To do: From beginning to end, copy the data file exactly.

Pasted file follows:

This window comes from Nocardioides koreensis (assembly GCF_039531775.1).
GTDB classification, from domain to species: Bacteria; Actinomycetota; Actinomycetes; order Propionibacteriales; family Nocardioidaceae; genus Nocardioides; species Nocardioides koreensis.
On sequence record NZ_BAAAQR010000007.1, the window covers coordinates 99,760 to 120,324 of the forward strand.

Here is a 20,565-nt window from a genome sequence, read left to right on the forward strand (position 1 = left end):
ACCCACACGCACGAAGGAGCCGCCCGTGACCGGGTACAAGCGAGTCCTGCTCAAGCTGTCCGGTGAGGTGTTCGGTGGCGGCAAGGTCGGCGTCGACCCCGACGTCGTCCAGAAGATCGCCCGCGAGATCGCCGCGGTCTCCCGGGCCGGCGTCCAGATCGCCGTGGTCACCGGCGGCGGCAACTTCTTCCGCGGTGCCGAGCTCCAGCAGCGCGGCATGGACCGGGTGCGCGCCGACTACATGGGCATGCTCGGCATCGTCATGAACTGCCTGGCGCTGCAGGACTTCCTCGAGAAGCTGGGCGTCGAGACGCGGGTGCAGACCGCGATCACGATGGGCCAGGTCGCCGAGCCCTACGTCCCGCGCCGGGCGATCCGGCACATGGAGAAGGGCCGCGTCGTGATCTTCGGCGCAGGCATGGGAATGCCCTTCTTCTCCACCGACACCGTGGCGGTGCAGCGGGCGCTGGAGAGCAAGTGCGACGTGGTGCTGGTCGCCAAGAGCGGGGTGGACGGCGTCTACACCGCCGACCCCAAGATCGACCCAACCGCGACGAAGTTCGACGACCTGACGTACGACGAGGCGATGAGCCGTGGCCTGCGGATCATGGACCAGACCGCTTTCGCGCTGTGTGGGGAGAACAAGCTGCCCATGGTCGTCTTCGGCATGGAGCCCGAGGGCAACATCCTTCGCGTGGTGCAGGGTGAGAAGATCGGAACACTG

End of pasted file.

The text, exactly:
This window comes from Nocardioides koreensis (assembly GCF_039531775.1).
GTDB classification, from domain to species: Bacteria; Actinomycetota; Actinomycetes; order Propionibacteriales; family Nocardioidaceae; genus Nocardioides; species Nocardioides koreensis.
On sequence record NZ_BAAAQR010000007.1, the window covers coordinates 99,760 to 120,324 of the forward strand.

Here is a 20,565-nt window from a genome sequence, read left to right on the forward strand (position 1 = left end):
ACCCACACGCACGAAGGAGCCGCCCGTGACCGGGTACAAGCGAGTCCTGCTCAAGCTGTCCGGTGAGGTGTTCGGTGGCGGCAAGGTCGGCGTCGACCCCGACGTCGTCCAGAAGATCGCCCGCGAGATCGCCGCGGTCTCCCGGGCCGGCGTCCAGATCGCCGTGGTCACCGGCGGCGGCAACTTCTTCCGCGGTGCCGAGCTCCAGCAGCGCGGCATGGACCGGGTGCGCGCCGACTACATGGGCATGCTCGGCATCGTCATGAACTGCCTGGCGCTGCAGGACTTCCTCGAGAAGCTGGGCGTCGAGACGCGGGTGCAGACCGCGATCACGATGGGCCAGGTCGCCGAGCCCTACGTCCCGCGCCGGGCGATCCGGCACATGGAGAAGGGCCGCGTCGTGATCTTCGGCGCAGGCATGGGAATGCCCTTCTTCTCCACCGACACCGTGGCGGTGCAGCGGGCGCTGGAGAGCAAGTGCGACGTGGTGCTGGTCGCCAAGAGCGGGGTGGACGGCGTCTACACCGCCGACCCCAAGATCGACCCAACCGCGACGAAGTTCGACGACCTGACGTACGACGAGGCGATGAGCCGTGGCCTGCGGATCATGGACCAGACCGCTTTCGCGCTGTGTGGGGAGAACAAGCTGCCCATGGTCGTCTTCGGCATGGAGCCCGAGGGCAACATCCTTCGCGTGGTGCAGGGTGAGAAGATCGGAACACTG